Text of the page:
Massie still lives in that house, but he sees fewer skateboards and fewer low riders from his porch these days. Even modest Venice bungalows like his are worth north of $1 million. Gentrification has also given way to a strip of ultra-trendy shops, restaurants, and services that would fit in in places like Bel Air or Malibu.
"I have realtors coming by every week, saying, 'When's your Mom ready to sell? Name your price!'" he said. "They don't understand. We don't wanna sell. This is our family home. My mom's 75, and I look after her, and my two daughters and son go to school here."
The tide of development—all the stronger with the removal of the coastal commission's former head, Charles Lester—is lapping at the birthplace of action sports.
In 1995, Bob Carlson, a Santa Monica native, founded Arbor Collective, a boutique brand that sells skateboards, snowboards, and clothing all around the world. The company draws its influence from the Venice area, and has even hired local artists to design some of its board graphics.
Carlson is well aware of the changes that have come to Venice in the past few decades. Where people used to buy boards from hole-in-the-wall alley shops, they now pay upward of $100 for an Arbor board at the company's Venice store. And as the new mixes with the old, the juxtaposition can be uncomfortable.
"You can buy a place on the canals for a couple of million dollars," he said, "and there will be some guy shooting heroin right outside your door, and there's not a lot you can do about it."
Professional longboard surfer Kassia Meador was born and raised just outside Venice. At the tender age of 10 she was bumming rides to the beach with friends who had older siblings. Those were fun times, she says, but her parents would have been mortified if they'd known their daughter was hanging out on Venice Beach. She and her friends were trying to escape the monotony of Agoura Hills, her home, for Venice's curious blend of LA street culture and the hippie beach scene.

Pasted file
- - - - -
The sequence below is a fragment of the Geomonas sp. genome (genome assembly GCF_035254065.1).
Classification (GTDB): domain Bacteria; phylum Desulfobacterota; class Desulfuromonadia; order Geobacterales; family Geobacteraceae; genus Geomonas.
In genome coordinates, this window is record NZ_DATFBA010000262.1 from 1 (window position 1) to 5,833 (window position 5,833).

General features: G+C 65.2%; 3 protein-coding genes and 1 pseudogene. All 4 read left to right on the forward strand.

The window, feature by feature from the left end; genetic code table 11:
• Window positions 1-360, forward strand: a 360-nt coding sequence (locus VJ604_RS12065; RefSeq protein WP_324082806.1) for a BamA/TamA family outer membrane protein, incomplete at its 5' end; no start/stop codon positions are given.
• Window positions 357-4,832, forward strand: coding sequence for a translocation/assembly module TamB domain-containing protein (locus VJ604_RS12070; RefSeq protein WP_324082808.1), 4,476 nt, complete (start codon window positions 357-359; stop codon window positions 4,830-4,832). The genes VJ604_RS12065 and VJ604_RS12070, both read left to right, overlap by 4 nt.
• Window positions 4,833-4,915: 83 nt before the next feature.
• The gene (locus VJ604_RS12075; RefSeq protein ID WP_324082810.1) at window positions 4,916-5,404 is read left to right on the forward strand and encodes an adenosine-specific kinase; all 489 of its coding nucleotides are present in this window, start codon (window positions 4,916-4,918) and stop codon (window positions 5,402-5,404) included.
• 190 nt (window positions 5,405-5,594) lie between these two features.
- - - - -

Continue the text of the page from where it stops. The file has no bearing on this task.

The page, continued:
"We really liked participating in the drum circle on Sunday nights," she said. Her first skateboard was a Dogtown-inspired Powell Peralta deck festooned with skeletons, which, alas, she admits that she bought at her suburban store and not in some grimy Venice alley shop.
Meador moved from Agoura Hills into Venice as her nascent longboarding career took off. Since employees from Snapchat and Google started moving into the neighborhood, though, rising rents have forced her out. She's taken the change in stride.
"I've moved into the hills near Topanga and definitely get the feeling that I'm over Venice right now—that's OK because nothing stays the same," she said. "There are great restaurants down there and I'll always enjoy seeing the weirdos selling their trinkets on the boardwalk. There's nothing better than waiting for a wave and seeing all of the graffiti art and old hotels and the boardwalk and the mountains in the background. But like most places close to the ocean, it's crowded and expensive."
Those things could soon get worse. Now that the Coastal Commission has removed Lester, the way is paved for developers to move in.
"Everyone has a right to the beach," said Jones of the Center for Biological Diversity. "Overdevelopment and cutting off access has happened all over this country, all over the world. We have something very special in California, and now we're at this pivotal moment where we're going to have to fight for that."